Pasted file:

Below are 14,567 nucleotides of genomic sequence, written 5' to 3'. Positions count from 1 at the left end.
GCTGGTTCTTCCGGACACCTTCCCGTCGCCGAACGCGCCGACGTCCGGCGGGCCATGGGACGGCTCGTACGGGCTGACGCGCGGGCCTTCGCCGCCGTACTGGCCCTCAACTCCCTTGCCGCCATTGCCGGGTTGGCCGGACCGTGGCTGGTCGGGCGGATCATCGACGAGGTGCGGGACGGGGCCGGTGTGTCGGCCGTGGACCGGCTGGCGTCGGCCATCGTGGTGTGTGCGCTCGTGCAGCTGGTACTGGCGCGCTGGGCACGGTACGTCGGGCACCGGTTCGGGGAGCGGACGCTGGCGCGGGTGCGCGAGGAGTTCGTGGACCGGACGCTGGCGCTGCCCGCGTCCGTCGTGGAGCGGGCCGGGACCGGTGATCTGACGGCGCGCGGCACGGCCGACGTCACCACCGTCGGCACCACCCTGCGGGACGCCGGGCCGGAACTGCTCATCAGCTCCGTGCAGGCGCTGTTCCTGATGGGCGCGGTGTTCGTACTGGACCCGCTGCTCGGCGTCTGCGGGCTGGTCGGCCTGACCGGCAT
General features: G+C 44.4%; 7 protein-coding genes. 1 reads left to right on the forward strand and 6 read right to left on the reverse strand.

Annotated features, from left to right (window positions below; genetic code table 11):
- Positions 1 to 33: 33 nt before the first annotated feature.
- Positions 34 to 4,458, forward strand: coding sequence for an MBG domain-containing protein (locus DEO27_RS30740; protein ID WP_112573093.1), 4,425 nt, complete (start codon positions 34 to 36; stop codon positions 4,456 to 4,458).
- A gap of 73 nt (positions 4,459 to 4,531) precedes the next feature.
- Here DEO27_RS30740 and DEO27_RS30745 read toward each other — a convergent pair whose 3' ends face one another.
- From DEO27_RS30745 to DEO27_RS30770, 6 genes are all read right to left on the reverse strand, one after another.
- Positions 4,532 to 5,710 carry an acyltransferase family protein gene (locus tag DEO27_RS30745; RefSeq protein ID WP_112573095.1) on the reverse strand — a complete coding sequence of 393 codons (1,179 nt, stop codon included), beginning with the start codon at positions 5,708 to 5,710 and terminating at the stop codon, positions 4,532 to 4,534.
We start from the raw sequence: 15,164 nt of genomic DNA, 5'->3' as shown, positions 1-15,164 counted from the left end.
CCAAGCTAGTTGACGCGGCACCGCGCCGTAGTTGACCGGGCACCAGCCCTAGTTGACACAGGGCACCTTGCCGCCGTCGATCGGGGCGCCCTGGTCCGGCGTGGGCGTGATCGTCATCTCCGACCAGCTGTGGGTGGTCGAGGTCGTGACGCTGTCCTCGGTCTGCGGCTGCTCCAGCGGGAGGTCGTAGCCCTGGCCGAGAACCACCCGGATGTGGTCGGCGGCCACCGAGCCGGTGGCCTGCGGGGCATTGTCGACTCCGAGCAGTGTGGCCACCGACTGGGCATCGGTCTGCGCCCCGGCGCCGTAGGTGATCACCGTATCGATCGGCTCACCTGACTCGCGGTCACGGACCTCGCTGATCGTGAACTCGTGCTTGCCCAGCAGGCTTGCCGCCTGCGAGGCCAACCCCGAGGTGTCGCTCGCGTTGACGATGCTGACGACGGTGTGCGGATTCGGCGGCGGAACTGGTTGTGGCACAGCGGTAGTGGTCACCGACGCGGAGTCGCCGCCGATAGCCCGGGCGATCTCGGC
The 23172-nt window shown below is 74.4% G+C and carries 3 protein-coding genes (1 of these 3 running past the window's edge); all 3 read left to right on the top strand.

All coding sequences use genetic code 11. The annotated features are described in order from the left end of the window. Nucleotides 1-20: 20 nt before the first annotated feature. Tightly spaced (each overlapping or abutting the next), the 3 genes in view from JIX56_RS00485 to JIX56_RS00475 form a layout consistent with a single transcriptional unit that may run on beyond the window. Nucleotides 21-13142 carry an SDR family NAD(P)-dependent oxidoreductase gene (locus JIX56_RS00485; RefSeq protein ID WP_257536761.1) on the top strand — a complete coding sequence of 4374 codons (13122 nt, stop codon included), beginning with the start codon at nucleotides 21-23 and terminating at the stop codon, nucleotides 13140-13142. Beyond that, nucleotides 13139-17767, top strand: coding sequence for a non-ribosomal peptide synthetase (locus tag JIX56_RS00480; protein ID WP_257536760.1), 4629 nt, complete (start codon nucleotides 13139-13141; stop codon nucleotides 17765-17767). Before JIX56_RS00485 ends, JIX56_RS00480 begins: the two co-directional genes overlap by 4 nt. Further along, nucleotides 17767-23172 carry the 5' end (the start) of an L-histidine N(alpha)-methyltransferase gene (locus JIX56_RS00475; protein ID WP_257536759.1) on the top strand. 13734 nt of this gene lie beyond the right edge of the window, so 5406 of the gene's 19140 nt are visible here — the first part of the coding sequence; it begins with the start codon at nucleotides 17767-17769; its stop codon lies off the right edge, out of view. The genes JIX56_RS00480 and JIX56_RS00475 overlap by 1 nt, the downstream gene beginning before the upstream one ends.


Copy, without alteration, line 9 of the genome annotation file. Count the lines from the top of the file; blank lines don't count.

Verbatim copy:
- From DEO27_RS30745 to DEO27_RS30770, 6 genes are all read right to left on the reverse strand, one after another.